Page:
This research project seeks to develop a new method of writing the history of post-WWII architecture, reflecting the complexities of globalisation and its influence on the built environment. The project investigates an alternative historiographic approach by organising history around cross-cultural ‘contact zones’. This term was first used by comparative literature scholar Mary Louise Pratt, who defined contact zones as ‘social spaces where cultures meet, clash and grapple with each other, often in highly asymmetrical relations of power’. This study uses the concept of contact zones as the basis for exploring moments in time and space in which a productive exchange of architectural ideas took place. Along with friction and incomprehension, these encounters produce, ‘exhilarating moments of wonder, revelation, mutual understanding and new wisdom,’ as Pratt put it. The long-term goal is to analyse and evaluate different types of contact zone exchanges in architecture culture and to assemble them into a global schema. A history organised around architectural contact zones, such as conferences, exhibitions, building expositions, summer schools, cross-cultural classrooms, international offices, and emergency aid programmes, is a much more dynamic, inclusive, and accurate historiography than the conventional static descriptions of buildings, single architects, or unidirectional knowledge transfers.
In the first part of the research project, I will undertake a meta-theoretical study of ‘contact zones’, examining their significance in the field of architecture. I anticipate that through engagement with new supervisors and their respective fields of expertise, I will be able to situate the contact zone methodology alongside other alternative modes of history writing, such as translation studies, migration studies, entangled histories, and comparative urbanism. In the second part of my research, I will expand my knowledge of the operational aspects of architectural contact zones. I will explore further how architectural contact zones are established, accessed and maintained and how they operate and resonate within local architecture cultures. In addition, by analysing the actors, themes and positions taken in contact zones through a particular lens, a gendered lens, I will explore to what extent the method also offers an innovative way of re-inscribing women into the history of architecture.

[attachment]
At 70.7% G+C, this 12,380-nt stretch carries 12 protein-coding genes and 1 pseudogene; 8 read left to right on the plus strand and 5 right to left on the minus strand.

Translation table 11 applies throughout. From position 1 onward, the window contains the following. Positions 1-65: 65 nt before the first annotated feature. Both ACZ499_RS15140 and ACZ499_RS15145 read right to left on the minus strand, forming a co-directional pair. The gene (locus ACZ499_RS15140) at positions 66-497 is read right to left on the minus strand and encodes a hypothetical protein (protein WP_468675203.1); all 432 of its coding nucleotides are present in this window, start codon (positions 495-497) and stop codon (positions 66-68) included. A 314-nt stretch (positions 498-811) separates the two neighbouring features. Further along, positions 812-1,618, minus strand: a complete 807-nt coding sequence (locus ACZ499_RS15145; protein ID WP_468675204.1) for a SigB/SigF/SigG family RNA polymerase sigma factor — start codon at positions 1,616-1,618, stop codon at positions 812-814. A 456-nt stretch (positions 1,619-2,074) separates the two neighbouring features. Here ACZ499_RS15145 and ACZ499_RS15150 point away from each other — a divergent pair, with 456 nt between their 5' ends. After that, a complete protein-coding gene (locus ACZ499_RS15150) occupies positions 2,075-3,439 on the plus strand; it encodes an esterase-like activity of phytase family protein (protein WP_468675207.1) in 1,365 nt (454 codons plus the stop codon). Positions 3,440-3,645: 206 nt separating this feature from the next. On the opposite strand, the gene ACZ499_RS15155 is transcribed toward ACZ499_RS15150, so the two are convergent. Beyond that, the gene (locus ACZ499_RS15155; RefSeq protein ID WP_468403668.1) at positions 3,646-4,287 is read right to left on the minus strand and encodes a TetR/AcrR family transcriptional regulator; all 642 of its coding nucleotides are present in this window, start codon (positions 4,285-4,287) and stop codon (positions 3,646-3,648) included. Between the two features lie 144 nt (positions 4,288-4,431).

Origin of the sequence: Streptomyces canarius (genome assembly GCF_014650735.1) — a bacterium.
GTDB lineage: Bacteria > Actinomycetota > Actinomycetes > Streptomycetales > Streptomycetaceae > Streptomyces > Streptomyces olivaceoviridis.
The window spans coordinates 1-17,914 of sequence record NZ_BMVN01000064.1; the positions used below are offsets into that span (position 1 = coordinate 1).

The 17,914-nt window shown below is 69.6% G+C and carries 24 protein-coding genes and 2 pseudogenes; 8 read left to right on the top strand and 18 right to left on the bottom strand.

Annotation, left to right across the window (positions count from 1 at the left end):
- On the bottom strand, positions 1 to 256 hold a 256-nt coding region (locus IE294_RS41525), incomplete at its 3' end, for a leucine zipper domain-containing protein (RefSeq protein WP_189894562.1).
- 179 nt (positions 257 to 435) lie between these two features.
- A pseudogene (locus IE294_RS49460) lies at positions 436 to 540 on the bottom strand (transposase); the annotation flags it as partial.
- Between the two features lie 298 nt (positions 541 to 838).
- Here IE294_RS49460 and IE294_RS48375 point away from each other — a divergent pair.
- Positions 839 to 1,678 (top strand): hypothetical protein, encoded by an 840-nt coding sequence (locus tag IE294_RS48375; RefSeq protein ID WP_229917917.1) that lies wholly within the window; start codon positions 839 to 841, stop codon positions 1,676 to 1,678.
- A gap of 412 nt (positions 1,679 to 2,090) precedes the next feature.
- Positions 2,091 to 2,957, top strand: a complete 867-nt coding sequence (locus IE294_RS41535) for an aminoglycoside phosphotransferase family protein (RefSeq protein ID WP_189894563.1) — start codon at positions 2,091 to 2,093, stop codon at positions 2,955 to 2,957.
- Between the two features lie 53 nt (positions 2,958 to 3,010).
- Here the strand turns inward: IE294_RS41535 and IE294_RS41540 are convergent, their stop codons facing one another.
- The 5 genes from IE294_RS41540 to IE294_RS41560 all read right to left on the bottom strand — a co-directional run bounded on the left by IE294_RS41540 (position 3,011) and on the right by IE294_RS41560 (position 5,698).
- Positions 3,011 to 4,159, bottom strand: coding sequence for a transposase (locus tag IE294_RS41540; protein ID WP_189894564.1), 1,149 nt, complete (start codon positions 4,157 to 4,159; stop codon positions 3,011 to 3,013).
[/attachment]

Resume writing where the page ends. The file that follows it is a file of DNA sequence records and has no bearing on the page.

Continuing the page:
The historiographic method explored in this project is expected to change the way architectural historians view the circulation of architectural ideas and their effect on the built environment. Far more accurate than existing histories of architectural modernism, the new method will lead to a greater recognition of architecture as a cross-cultural, multidisciplinary, and multi-authored undertaking, acknowledging contributions made by those commonly marginalised. At the same time, this project will extend the writing of global histories in new directions.